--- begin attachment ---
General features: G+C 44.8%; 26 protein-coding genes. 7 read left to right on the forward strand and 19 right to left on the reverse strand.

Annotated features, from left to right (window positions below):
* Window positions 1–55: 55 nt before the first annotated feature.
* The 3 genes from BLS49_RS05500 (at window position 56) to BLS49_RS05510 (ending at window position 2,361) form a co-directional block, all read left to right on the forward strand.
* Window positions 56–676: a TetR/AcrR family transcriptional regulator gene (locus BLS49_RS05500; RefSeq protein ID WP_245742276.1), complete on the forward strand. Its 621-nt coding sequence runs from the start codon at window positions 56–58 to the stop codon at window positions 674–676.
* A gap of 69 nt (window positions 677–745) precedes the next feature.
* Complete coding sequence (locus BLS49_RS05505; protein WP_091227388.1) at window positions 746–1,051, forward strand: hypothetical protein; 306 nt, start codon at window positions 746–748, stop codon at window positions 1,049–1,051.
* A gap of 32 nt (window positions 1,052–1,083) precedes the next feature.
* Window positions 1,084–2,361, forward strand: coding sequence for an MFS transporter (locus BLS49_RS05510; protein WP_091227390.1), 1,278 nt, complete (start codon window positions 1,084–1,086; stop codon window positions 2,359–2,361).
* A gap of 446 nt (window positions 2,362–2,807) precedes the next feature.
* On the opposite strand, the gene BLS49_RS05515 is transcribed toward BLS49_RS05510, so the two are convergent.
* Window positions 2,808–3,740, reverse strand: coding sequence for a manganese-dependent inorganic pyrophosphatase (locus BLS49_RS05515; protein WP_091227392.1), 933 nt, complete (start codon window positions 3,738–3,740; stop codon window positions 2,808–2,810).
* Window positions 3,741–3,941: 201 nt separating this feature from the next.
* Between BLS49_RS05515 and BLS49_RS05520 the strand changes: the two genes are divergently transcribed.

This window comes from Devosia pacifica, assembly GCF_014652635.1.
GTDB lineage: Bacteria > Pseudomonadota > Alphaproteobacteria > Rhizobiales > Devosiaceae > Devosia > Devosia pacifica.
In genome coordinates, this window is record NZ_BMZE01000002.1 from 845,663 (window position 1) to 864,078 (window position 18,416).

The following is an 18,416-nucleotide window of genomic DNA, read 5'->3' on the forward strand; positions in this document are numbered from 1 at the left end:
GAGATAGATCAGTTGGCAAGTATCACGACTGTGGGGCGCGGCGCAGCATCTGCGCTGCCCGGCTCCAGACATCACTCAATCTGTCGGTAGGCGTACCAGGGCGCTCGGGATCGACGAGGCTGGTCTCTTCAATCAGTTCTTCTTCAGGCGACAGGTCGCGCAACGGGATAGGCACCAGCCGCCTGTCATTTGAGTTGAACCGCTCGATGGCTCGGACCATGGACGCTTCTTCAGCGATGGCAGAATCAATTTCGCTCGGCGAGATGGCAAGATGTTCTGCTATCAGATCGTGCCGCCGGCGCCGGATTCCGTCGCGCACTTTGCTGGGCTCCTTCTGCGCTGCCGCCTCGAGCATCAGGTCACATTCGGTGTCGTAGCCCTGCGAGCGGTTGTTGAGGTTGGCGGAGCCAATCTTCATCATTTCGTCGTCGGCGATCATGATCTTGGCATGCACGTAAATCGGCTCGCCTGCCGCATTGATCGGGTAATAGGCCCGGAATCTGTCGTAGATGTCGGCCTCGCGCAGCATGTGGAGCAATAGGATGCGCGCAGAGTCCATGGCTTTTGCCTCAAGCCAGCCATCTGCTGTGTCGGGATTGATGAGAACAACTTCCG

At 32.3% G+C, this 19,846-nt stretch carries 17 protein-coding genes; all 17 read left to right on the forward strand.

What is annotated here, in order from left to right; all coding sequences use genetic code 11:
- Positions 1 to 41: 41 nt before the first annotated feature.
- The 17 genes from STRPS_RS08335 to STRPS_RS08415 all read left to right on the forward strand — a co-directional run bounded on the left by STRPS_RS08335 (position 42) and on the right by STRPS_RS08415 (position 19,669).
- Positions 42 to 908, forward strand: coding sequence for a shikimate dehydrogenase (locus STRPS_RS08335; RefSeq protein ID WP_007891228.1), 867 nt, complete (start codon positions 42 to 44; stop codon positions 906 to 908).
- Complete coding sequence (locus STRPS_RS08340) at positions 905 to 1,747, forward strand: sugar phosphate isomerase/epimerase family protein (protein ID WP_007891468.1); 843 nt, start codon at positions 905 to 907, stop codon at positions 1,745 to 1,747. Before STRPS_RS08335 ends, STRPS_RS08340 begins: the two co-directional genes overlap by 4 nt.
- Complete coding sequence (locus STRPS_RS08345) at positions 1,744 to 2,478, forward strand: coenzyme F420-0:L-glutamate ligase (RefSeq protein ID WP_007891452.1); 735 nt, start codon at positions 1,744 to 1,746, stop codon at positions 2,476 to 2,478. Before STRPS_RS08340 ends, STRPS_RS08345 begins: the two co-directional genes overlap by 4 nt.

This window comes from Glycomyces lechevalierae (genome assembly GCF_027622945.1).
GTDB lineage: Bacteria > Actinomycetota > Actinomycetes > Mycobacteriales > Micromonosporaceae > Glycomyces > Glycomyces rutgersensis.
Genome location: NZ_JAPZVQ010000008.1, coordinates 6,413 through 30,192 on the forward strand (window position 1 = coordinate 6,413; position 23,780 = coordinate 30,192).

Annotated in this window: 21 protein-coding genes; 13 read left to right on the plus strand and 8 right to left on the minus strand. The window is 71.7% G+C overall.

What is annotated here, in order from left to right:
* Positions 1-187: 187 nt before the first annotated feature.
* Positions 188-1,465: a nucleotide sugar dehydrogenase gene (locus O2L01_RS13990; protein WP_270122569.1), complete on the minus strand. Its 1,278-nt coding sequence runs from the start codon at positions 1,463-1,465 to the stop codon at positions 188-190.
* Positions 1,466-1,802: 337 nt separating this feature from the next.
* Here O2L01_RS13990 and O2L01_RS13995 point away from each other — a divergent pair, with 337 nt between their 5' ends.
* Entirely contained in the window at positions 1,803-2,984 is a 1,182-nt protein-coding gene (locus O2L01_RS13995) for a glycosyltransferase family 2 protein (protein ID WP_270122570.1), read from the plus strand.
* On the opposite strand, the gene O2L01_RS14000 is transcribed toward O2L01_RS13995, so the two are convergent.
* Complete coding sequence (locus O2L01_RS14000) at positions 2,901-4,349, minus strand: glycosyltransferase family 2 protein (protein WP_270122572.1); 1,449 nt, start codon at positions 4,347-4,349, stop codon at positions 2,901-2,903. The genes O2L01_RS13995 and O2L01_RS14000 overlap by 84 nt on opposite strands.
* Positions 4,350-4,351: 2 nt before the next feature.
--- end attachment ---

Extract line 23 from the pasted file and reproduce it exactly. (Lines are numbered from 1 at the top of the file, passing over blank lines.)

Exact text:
- The 17 genes from STRPS_RS08335 to STRPS_RS08415 all read left to right on the forward strand — a co-directional run bounded on the left by STRPS_RS08335 (position 42) and on the right by STRPS_RS08415 (position 19,669).